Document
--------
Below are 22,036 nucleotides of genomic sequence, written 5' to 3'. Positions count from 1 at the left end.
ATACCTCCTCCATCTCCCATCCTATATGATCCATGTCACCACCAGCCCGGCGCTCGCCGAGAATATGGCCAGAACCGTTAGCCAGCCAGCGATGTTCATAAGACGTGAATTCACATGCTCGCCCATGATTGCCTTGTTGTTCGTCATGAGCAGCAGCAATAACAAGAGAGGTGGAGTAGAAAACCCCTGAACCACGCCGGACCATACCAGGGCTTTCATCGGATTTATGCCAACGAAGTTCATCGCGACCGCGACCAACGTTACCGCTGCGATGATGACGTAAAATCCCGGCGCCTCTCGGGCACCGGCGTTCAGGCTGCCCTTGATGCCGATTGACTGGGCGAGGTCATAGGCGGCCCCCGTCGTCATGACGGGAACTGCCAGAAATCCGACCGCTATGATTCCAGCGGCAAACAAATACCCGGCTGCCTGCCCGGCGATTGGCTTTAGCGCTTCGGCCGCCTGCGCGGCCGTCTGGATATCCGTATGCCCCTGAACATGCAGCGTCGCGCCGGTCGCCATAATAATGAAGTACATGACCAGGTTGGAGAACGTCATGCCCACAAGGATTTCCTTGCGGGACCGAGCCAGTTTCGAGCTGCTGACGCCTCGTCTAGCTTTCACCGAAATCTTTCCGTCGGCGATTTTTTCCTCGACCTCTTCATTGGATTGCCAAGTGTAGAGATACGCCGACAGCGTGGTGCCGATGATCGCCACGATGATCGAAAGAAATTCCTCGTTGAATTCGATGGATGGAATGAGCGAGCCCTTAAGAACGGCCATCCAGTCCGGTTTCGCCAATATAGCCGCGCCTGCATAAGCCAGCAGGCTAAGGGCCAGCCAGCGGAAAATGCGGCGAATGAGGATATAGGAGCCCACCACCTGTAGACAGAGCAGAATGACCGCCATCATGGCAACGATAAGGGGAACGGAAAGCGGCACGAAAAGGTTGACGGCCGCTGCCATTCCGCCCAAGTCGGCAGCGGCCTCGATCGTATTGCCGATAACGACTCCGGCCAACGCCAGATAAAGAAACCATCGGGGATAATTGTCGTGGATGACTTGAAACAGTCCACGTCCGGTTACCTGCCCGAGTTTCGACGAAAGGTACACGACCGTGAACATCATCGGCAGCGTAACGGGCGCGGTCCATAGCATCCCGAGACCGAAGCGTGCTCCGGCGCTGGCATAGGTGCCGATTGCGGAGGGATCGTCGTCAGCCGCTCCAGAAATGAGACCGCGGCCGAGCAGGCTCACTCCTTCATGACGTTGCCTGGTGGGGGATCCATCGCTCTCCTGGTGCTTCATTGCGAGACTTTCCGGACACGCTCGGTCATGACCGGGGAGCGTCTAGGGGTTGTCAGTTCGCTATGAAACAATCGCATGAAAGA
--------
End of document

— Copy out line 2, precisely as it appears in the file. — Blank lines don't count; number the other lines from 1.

ATACCTCCTCCATCTCCCATCCTATATGATCCATGTCACCACCAGCCCGGCGCTCGCCGAGAATATGGCCAGAACCGTTAGCCAGCCAGCGATGTTCATAAGACGTGAATTCACATGCTCGCCCATGATTGCCTTGTTGTTCGTCATGAGCAGCAGCAATAACAAGAGAGGTGGAGTAGAAAACCCCTGAACCACGCCGGACCATACCAGGGCTTTCATCGGATTTATGCCAACGAAGTTCATCGCGACCGCGACCAACGTTACCGCTGCGATGATGACGTAAAATCCCGGCGCCTCTCGGGCACCGGCGTTCAGGCTGCCCTTGATGCCGATTGACTGGGCGAGGTCATAGGCGGCCCCCGTCGTCATGACGGGAACTGCCAGAAATCCGACCGCTATGATTCCAGCGGCAAACAAATACCCGGCTGCCTGCCCGGCGATTGGCTTTAGCGCTTCGGCCGCCTGCGCGGCCGTCTGGATATCCGTATGCCCCTGAACATGCAGCGTCGCGCCGGTCGCCATAATAATGAAGTACATGACCAGGTTGGAGAACGTCATGCCCACAAGGATTTCCTTGCGGGACCGAGCCAGTTTCGAGCTGCTGACGCCTCGTCTAGCTTTCACCGAAATCTTTCCGTCGGCGATTTTTTCCTCGACCTCTTCATTGGATTGCCAAGTGTAGAGATACGCCGACAGCGTGGTGCCGATGATCGCCACGATGATCGAAAGAAATTCCTCGTTGAATTCGATGGATGGAATGAGCGAGCCCTTAAGAACGGCCATCCAGTCCGGTTTCGCCAATATAGCCGCGCCTGCATAAGCCAGCAGGCTAAGGGCCAGCCAGCGGAAAATGCGGCGAATGAGGATATAGGAGCCCACCACCTGTAGACAGAGCAGAATGACCGCCATCATGGCAACGATAAGGGGAACGGAAAGCGGCACGAAAAGGTTGACGGCCGCTGCCATTCCGCCCAAGTCGGCAGCGGCCTCGATCGTATTGCCGATAACGACTCCGGCCAACGCCAGATAAAGAAACCATCGGGGATAATTGTCGTGGATGACTTGAAACAGTCCACGTCCGGTTACCTGCCCGAGTTTCGACGAAAGGTACACGACCGTGAACATCATCGGCAGCGTAACGGGCGCGGTCCATAGCATCCCGAGACCGAAGCGTGCTCCGGCGCTGGCATAGGTGCCGATTGCGGAGGGATCGTCGTCAGCCGCTCCAGAAATGAGACCGCGGCCGAGCAGGCTCACTCCTTCATGACGTTGCCTGGTGGGGGATCCATCGCTCTCCTGGTGCTTCATTGCGAGACTTTCCGGACACGCTCGGTCATGACCGGGGAGCGTCTAGGGGTTGTCAGTTCGCTATGAAACAATCGCATGAAAGA